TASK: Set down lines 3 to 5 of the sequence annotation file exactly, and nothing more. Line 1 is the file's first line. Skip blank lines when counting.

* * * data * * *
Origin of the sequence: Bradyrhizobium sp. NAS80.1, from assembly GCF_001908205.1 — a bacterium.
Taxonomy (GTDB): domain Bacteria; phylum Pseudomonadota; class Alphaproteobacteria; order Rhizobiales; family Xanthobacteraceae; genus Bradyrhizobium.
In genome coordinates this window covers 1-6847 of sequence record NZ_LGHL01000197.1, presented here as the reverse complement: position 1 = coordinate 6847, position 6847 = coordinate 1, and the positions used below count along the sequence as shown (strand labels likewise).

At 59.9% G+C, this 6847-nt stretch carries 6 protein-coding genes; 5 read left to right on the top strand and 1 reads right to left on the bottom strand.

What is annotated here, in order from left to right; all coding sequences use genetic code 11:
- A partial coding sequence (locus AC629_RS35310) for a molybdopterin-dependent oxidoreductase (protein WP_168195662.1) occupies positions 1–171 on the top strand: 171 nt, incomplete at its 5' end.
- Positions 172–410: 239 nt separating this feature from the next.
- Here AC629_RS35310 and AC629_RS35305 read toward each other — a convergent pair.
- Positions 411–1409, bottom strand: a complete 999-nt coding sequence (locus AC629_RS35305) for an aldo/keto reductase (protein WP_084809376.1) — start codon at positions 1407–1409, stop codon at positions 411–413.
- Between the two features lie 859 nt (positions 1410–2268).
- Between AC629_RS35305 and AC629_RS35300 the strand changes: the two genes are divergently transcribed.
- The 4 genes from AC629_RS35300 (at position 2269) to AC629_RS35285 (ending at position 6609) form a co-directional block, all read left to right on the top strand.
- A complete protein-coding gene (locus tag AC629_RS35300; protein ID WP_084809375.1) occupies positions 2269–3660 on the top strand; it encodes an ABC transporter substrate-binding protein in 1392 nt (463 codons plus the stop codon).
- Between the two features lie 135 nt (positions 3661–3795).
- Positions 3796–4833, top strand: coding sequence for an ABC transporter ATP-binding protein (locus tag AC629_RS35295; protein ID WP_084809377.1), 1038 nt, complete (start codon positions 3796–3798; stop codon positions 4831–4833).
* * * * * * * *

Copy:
In genome coordinates this window covers 1-6847 of sequence record NZ_LGHL01000197.1, presented here as the reverse complement: position 1 = coordinate 6847, position 6847 = coordinate 1, and the positions used below count along the sequence as shown (strand labels likewise).

At 59.9% G+C, this 6847-nt stretch carries 6 protein-coding genes; 5 read left to right on the top strand and 1 reads right to left on the bottom strand.

What is annotated here, in order from left to right; all coding sequences use genetic code 11: